If you’re wondering, kalettes are completely non-GMO and most can be found in organic form. If your local producer doesn’t have them yet, just give it some time since these new veggie-like greens have taken a bit time to circulate in stores nationwide. Kalettes are known as the Flower Green in the U.K., where they have been a bit more popular for some time now. If you find kalettes, pick some up and give them a try in any of our kale dishes. Let us know what you think!
5. Veggie and Fruit-Based Flours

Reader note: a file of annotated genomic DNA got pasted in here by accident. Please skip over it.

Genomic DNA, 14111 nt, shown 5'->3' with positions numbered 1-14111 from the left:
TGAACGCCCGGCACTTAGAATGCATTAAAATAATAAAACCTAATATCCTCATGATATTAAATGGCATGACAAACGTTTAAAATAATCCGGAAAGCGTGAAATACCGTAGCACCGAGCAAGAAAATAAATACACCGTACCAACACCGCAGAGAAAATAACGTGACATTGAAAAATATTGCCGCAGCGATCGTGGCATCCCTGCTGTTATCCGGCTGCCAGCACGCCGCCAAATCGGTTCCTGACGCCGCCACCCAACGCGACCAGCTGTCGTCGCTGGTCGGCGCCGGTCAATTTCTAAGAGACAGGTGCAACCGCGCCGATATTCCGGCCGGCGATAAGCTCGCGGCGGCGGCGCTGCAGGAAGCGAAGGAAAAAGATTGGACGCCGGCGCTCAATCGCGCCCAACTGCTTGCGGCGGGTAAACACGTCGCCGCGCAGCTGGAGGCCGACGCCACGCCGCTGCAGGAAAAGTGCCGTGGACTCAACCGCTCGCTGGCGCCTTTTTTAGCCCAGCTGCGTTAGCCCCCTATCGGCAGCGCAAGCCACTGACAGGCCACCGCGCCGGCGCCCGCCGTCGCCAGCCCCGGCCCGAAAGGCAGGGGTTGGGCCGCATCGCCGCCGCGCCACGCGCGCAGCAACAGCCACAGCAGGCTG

If you’re a grain-free or gluten-free eater, you know how challenging it can be to bake and get a delicious flavor in your gluten-free goods. While there are plenty of mixes out there to help you out, most of these are incredibly high in refined carbs with no nutritional value (like white rice flour). They also have little to no fiber, additives and chemicals. Coconut flour, almond flour, and even hazelnut flour have been some healthy gluten and grain-free options available for several years now, but a new flour trend has taking off quickly for grain-free baking – veggie and fruit-based flours. Several companies are making everything from squash flour to apple flour, and even sweet potato flour! You may also be able to find some other varieties out there too. These flours are cold-milled fruits and vegetables that you can use to make sweet gluten and grain-free baked goods. One company, Anti-Grain, is also non-GMO, certified vegan, nut-free, soy-free, and preservative-free. They also only use fruits and veggies grown in the United States. Other companies are also producing fruit and veggie-based flours, though many are not yet non-GMO and may be imported.